very, very hard, immediately.

Where's that blood coming
from? It that from his nose?

Have we got a bit of gauze to stop it?

One of the first people to help Michael

was co-worker Emily, a
trained first-aider.

I very much felt that this person
in front of me was about to die.

He started to go slightly darker purple,

perhaps a slightly blue colour.

Did you have to do CPR?

- I had to.
- Did you have to breathe for him?

We tried that, but the man at the
on the phone said don't do it.

OK, all right.

We took the decision to go
through the resuscitation routine,

which includes CPR and the defibrillator.

Well done, yeah, you've
done a good job helping him.

The prompt actions of Michael's
co-workers restarted his heart,

but the cause of his
arrest is still unclear.

'It's wide open at that point in
time, as to what is the cause.

'There's a possibility
that Michael's had a bleed'

inside his head, that could be

what we call an intracranial
or intracerebral bleed,

or it could be that
he's had a cardiac event,

he's had an arrhythmia, or
he's had a heart att*ck.

OK, so we've got a heart
rate of , sats of .

His pupils are equal, he's breathing,

but he's fallen onto his face.



OK, probably GCS .

- Yeah. - Can we get a
-lead ECG, please?

Connecting Michael to an
electrocardiogram, or ECG,

will allow Anne to look for
any changes in heart rhythm

or electrical patterns

that could point to the
cause of his cardiac arrest.

Anne, there's your ECG.

OK guys, his ECG isn't entirely
normal from a cardiac point of view.

He's got some ST depression,
inferiorly and laterally.

But I'm slightly worried it could
be a cerebral event as well.

His ECG shows some abnormalities,

but the changes are not diagnostic
of an acute heart att*ck,

but they're not entirely normal.

Those changes could be attributed
to a bleed on the brain.

Anne is concerned that Michael
may have had a brain haemorrhage

that is affecting the area
controlling his lungs and heart.

A further bleed could be
life-thr*at to him.

Time is critical,

whether or not it's Michael's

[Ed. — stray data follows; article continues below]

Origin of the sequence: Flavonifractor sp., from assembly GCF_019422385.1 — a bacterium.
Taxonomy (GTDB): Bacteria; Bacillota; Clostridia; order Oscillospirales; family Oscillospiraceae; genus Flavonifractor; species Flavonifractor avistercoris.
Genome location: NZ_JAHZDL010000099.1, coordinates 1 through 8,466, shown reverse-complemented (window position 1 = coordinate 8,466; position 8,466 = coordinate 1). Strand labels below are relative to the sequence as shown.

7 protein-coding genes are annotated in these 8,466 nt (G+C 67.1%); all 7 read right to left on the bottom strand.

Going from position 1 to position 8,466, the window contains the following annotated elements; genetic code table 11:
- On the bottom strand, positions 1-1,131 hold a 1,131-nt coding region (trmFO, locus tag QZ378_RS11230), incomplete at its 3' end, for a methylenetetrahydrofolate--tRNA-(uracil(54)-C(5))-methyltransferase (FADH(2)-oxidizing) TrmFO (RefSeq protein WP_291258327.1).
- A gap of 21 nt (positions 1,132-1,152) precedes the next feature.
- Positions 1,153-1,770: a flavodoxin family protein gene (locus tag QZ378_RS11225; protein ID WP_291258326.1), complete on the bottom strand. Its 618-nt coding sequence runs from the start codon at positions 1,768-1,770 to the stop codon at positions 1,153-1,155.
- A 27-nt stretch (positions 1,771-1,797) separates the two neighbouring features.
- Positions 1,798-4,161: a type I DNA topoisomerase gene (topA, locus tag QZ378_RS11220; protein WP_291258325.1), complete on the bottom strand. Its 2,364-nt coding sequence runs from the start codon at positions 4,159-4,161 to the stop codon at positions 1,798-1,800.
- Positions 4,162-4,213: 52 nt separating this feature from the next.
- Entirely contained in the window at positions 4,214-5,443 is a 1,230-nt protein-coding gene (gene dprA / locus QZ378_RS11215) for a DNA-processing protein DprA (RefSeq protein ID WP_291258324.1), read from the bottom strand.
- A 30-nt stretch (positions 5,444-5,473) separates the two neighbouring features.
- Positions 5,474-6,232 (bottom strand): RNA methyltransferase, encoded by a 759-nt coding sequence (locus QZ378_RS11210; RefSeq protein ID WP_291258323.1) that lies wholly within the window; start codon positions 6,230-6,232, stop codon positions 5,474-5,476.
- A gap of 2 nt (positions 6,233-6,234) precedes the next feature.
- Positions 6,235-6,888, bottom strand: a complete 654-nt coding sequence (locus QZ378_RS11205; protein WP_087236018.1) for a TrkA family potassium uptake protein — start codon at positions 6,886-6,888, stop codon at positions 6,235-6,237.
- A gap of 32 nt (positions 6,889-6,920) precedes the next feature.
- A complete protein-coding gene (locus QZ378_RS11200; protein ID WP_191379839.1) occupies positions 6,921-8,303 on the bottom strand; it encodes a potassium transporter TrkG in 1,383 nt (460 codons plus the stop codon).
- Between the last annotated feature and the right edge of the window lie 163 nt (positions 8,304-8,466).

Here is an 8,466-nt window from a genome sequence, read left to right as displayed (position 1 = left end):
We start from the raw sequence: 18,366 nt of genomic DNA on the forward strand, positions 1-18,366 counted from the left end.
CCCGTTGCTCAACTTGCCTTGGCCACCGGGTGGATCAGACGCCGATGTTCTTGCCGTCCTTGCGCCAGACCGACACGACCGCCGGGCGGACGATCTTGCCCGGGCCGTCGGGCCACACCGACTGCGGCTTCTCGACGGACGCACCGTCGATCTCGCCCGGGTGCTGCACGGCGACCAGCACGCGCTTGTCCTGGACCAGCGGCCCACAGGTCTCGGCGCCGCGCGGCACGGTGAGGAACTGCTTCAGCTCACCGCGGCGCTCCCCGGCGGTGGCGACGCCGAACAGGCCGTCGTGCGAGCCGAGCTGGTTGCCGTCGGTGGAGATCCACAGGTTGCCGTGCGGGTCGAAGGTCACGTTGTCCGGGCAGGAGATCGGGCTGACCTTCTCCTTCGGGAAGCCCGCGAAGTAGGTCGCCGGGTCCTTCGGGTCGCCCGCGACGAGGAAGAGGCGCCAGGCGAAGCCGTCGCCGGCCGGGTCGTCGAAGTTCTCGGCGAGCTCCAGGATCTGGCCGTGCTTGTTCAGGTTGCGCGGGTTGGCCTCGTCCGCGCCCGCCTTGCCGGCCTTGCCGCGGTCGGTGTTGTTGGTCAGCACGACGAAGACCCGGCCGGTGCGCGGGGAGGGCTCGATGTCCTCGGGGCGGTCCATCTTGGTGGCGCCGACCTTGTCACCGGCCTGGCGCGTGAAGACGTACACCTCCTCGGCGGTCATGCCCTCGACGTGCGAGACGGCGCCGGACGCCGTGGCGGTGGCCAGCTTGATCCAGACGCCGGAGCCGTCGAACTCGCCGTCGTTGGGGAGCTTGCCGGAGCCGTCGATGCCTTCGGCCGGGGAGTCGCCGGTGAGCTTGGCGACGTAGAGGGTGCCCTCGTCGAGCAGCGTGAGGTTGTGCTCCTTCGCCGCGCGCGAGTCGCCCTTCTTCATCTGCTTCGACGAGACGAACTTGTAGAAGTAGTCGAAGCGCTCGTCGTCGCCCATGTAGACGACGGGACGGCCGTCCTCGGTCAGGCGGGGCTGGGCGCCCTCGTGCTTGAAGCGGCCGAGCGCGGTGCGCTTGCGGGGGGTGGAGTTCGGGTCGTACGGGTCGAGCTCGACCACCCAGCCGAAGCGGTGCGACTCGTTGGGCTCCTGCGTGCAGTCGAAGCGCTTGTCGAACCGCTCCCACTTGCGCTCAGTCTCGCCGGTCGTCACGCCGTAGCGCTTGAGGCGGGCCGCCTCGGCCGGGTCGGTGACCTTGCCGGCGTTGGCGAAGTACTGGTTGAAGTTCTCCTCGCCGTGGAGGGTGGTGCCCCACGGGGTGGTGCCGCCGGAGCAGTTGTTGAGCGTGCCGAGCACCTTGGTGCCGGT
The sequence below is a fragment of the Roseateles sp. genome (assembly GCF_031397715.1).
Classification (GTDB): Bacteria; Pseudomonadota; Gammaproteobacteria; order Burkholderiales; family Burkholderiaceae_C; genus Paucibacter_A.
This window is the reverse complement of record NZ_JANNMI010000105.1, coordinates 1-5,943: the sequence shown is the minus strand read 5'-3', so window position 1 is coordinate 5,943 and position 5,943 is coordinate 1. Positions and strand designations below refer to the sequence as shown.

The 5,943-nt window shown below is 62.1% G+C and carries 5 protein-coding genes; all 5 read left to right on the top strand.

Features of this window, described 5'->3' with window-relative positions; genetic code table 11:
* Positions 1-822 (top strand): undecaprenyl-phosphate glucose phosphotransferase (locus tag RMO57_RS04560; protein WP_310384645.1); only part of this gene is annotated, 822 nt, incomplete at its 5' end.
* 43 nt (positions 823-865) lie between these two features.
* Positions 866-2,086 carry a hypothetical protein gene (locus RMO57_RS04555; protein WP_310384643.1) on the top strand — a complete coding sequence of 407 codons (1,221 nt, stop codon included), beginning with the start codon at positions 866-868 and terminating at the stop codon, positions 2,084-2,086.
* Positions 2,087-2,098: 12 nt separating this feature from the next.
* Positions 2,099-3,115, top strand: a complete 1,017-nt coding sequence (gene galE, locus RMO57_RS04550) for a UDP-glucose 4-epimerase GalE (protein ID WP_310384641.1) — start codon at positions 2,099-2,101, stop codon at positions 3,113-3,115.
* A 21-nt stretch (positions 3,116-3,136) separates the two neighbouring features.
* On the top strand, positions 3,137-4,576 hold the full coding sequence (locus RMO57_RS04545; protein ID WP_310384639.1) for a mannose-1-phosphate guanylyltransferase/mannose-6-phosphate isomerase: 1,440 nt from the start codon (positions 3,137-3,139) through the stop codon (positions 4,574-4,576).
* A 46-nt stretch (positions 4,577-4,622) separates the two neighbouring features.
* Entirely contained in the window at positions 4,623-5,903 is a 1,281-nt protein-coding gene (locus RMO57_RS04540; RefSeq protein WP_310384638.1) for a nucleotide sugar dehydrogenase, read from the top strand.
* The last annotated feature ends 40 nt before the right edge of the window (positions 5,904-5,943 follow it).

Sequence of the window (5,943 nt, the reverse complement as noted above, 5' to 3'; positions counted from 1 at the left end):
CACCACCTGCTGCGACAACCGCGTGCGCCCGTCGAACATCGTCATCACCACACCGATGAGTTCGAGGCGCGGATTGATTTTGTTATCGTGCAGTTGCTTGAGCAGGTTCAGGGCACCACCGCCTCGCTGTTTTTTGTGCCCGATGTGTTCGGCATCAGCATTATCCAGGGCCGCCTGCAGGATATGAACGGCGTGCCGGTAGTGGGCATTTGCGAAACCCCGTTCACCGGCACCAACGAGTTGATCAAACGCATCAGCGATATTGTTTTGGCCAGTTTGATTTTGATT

heart or whether it's his brain,

either way, we need to get a
diagnosis as quickly as possible.

minutes ago in Northumberland,

emergency services received a call

from a suburban street

on the outskirts of Newcastle.

Ambulance service, can you
tell me what the problem is?

Yeah, they put a knife in my wife.

She's been s*ab? Please,
I need an ambulance, please!

Sir, you need to tell me what's happened.

Is she breathing?

Yes... Please...

Listen, don't worry, an emergency
ambulance has been arranged, OK?


North East Ambulance Service
senior paramedic Gary Shaw

is in one of three ambulances
dispatched to the scene.

'Anyone on the air, got a
detail in North Shields.

'A patient, multiple s*ab.'

Yeah, roger, just send it on, thanks.

Multiple s*ab.

I was given information from our
control room that we had a female,

possibly s*ab in the neck.

You have major vessels within
the neck. If they are damaged,

you bleed really heavily and
quickly from those wounds.

s*ab in the neck and the chest.

Wounds to the chest are
obviously very dangerous ones,

you've got your heart within
your chest, your lungs,

all of your vital organs.

If that's not dealt with really quickly,

you're then looking at the
potential for a fatality at scene.

The s*ab victim is Gidia,
a young mother of three.

Paramedic Phil Blance is rapidly assessing

where the knife has penetrated.

- Say again?
- Chest wound?

Chest wound, deep,
possibly full thickness.

In the sternum?

- Yes. - Sternum.
Both sides of the neck.

She'd been s*ab in
the centre of her chest,

and she had some lacerations
to her neck, as well.

OK, / .

Sats are .

'It doesn't have to be
long or particularly wide,'

anything that penetrates that
area, because of the major vessels,

is potentially fatal for the patient.

Right, we're good. Excuse me, honey,

we're going to be going on
blue lights and sirens, OK?

- We've got access.
- Yes.

'Pre-hospitally, I can't see, internally,'

if there's any damage, you've
just got to suspect the worst.

Phil is rushing Gidia to the
nearest major trauma centre

at Newcastle's Royal Victoria Infirmary.

How big was the knife?

Ten inches?

A big one? A kitchen knife?

'I was quite surprised when the
lady said it was a ten-inch knife,'

which does have a different
impact on your treatment.